The Henry’s Fork and Kings Peak area of the High Uinta Wilderness is another great option for summer backpacking. Here you’ll be treated to verdant alpine valleys, sparkling lakes, and a chance to summit Utah’s highest peak! Henry’s Fork Trailhead is easy to access via a good gravel road that is suitable for passenger cars. The first several miles of the hike are pretty flat with occasional views of the river, but overall the views are pretty nondescript. That quickly changes once you get to Elkhorn Junction with your first glimpse into Henry’s Fork Basin. For the shortest route, head straight towards Dollar Lake. However, the scenery is more impressive if you take the fork to Bear Lake and come around the far side of Henry’s Lake. That is the route I have outlined in purple below. It really doesn’t add much distance to the overall hike.
Once you get to Henry’s Lake, there are many great campsites to choose from. This is a great spot to base camp at if you’re attempting to summit King’s Peak as an out-and-back. In our case, we did a loop hike from Red Castle Lakes (click here for the article on Red Castle Lakes). If you’re thinking about doing this, be forewarned that it is a long day. The nice thing is that you can drop packs at Anderson Pass and then it’s just a short jaunt to the summit and back (800 vertical feet). Henry’s Fork Lake has some nice spots for photography. I grabbed the shot below at sunrise from the north side of the lake.
If you have the time and energy, I highly recommend exploring around the lake basin. If you follow the stream uphill, you’ll soon come to a delightful waterfall that offers many photographic angles. If you continue up past the waterfall, you’ll find Blanchard and Cliff Lakes. If you decide to camp up here, you’ll almost certainly have solitude (Dollar and Henry’s Lakes are popular with Boy Scout troops).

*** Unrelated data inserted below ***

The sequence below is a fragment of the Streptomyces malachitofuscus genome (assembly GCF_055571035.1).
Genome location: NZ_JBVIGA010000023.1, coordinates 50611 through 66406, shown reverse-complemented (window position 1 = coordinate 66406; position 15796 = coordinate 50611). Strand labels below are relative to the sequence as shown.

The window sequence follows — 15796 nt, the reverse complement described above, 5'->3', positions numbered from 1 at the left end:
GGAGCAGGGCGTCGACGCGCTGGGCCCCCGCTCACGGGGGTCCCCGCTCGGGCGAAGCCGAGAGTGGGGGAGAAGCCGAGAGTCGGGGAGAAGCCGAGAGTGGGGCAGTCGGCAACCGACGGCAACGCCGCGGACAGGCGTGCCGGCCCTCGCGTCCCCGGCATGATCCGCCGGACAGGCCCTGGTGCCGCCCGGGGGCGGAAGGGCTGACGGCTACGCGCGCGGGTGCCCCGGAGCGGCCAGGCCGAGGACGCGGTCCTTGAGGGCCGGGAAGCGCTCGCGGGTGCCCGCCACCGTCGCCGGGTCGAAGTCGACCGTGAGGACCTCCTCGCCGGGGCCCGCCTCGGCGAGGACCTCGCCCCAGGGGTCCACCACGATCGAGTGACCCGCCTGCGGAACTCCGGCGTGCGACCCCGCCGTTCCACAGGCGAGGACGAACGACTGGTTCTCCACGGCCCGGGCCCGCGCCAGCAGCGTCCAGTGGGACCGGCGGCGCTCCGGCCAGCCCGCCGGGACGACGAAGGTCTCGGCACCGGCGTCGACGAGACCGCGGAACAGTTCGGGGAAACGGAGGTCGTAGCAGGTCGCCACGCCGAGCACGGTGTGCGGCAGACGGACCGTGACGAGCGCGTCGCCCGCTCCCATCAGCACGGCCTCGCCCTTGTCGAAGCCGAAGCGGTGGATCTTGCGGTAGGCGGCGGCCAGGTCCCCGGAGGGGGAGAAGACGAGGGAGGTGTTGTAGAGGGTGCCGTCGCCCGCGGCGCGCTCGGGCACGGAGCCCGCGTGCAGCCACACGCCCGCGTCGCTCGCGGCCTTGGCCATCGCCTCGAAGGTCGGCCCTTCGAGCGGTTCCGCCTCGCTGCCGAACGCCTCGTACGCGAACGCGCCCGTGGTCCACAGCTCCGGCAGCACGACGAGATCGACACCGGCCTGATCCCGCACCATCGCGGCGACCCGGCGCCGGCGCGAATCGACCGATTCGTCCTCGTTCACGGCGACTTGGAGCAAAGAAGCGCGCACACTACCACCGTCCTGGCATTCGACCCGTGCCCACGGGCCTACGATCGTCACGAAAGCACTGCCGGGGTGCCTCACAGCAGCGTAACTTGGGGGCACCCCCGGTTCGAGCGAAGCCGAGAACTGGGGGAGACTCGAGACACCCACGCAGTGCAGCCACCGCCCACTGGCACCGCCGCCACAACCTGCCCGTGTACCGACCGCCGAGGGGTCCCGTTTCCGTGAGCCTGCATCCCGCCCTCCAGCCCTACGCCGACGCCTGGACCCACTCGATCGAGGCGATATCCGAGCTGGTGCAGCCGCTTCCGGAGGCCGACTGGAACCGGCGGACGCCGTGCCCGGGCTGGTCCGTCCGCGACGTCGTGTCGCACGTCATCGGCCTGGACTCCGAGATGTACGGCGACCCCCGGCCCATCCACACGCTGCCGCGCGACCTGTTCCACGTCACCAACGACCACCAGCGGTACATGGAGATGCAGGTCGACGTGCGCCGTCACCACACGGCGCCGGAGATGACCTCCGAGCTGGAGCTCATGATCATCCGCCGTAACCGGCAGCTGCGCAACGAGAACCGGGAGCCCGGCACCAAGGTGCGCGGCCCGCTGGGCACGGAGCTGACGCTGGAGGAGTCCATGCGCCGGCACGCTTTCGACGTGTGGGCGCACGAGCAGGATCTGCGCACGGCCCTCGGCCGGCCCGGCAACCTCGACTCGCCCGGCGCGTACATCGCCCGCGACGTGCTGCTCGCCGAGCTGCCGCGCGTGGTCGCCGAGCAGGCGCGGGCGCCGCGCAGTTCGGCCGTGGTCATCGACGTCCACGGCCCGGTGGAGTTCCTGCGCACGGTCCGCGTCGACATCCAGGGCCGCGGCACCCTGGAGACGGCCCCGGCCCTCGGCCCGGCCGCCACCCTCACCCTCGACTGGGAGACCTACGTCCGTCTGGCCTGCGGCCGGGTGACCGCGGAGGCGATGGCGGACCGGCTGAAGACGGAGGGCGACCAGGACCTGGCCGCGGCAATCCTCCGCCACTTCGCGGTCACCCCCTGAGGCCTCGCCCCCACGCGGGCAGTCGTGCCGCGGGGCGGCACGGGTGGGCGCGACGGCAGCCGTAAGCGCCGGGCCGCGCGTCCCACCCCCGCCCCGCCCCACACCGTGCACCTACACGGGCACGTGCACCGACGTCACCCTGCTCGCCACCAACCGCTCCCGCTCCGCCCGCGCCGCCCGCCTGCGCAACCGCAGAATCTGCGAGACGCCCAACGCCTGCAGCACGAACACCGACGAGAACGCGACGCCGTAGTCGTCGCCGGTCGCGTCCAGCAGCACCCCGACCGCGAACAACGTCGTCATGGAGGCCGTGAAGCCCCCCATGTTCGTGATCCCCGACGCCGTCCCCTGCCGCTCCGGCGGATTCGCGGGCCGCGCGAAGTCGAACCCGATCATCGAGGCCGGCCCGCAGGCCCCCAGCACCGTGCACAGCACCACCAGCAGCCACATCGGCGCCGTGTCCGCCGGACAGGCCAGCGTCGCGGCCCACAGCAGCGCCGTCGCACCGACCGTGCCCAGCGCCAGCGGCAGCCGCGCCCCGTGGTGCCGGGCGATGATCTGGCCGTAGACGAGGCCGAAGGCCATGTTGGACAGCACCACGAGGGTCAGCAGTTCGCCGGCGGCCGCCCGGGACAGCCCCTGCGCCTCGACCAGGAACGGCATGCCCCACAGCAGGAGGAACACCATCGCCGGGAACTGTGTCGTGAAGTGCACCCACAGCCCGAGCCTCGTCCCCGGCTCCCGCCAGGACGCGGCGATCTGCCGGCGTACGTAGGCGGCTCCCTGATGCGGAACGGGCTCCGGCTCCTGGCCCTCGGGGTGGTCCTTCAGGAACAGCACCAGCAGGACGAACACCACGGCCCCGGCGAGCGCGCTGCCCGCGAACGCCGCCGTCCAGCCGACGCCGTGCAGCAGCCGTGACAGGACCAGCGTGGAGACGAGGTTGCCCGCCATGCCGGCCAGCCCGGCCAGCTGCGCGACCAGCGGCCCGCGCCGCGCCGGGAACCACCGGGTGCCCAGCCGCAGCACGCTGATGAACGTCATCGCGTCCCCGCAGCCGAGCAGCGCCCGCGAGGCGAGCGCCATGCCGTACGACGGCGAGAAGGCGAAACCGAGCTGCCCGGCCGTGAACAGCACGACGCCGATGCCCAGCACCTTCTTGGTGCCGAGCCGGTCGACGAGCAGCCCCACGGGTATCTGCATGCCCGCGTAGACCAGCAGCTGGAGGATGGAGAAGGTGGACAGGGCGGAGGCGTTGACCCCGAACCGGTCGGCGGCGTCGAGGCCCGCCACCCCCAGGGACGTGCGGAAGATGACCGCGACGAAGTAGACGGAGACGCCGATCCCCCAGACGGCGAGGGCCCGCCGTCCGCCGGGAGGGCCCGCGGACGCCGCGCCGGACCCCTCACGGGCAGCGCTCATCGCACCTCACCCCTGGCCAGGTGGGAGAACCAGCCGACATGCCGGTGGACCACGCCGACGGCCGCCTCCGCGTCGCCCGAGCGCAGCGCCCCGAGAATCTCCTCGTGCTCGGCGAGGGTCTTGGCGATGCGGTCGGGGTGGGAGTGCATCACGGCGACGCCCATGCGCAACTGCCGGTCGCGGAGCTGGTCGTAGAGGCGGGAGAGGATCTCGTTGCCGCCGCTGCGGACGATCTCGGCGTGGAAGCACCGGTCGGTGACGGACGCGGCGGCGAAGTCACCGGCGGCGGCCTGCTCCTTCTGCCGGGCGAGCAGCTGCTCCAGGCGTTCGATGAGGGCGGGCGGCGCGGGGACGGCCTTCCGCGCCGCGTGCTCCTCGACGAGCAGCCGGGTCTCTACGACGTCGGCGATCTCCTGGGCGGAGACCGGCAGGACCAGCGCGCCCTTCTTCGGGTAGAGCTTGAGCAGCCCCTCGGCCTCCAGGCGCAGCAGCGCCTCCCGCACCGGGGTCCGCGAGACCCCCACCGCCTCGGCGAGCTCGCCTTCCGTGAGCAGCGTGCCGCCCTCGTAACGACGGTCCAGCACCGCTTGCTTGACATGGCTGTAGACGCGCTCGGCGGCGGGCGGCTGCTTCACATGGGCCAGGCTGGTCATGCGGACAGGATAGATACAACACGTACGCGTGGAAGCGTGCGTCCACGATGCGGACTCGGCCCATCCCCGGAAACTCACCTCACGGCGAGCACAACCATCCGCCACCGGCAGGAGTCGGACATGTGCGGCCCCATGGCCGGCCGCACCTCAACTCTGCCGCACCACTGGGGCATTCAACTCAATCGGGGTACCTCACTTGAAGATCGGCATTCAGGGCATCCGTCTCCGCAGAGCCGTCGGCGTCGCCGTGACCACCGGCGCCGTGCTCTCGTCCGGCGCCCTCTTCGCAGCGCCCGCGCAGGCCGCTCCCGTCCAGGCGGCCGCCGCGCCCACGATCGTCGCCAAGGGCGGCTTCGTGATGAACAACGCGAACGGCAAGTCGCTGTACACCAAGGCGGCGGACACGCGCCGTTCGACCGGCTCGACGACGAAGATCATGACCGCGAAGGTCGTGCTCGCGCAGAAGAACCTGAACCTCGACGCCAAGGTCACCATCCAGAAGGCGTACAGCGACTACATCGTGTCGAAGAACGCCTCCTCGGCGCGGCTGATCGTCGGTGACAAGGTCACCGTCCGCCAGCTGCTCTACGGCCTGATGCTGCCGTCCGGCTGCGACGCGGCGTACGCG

My favorite spot in this basin is found further up the trail from Henry’s Lake. Once you crest a small summit, you’ll find a small sheepherders cabin (see picture below). It doesn’t look like it’s been used in quite some time! You’ll find many great photo spots from here until you reach the main trail junction. This area is best photographed in late afternoon/evening.
When I was there in the first week of August, I was a little past prime for the wildflowers. However, there were still a few blooms visible from below the cabin.
During the summer season, the High Uintas are known for having unstable weather. It’s often clear and sunny in the morning. But by afternoon the clouds start building and can lead to violent thunderstorms. If venturing above the tree line, try to plan your hikes and climbs for early in the morning. These stormy afternoon clouds can work great for photographers, like in this shot from Henry’s Fork Basin. Just make sure you bring along good rain gear!
Once you get to the trail junction, head up to Gunsight Pass. From here you two options. You can head along the main trail to Painter Basin and then bear right. This is definitely longer. If you don’t mind a little rock scrambling, I recommend taking the shortcut route. Look for a small path with cairns on the scree field on your right shortly after the pass. The initial scree field is the most difficult to negotiate. The shot below is my Dad coming down this part with Painter Basin in the background. Once you get over the top of the scree, just navigate cross-country towards Anderson Pass. This will save you lots of time!
Anderson Pass is pretty high at 12,700 ft. From here you have excellent views of the glacial valleys below. I took the following picture from the west side of the pass. You can really see the glacial action in these valleys as evidenced by the U-shape. Unfortunately, my wide-angle lens doesn’t really show the true depth of the scene.
From Anderson Pass, it’s just a quick 800 vertical feet to the summit of King’s Peak. It involves some mild rock scrambling but it’s pretty easy. The summit of the mountain is not what you’d expect – it’s just a pile of boulders! I took a few self-portraits on the top of Utah’s highest peak (13,528 ft). I like the shot below because you see the curvature of the earth. If you look carefully on the right side of the image, you can see Henry’s Lake. Kings Peak is barely visible from the lake. You’ll have to look for it when you get back to camp.
On the way back down, I found a nice field with cotton grass. Oddly enough, there was some stagnant water in the middle with a deep red color. I don’t know what created that color, but it certainly made for an interesting image.
Despite the popularity of this area, it is definitely worth a visit. Solitude can easily be found if you camp away from the main lakes near the trails. However, if you combine Henry’s Fork with other destinations along the Highline Trail, it’s unlikely you’ll see many other people once you’re past Anderson Pass. Happy exploring! Stay tuned for my article next week on the Amethyst Basin area of the High Uintas.
High Uintas Backpacking – Henry’s Fork & Kings Peak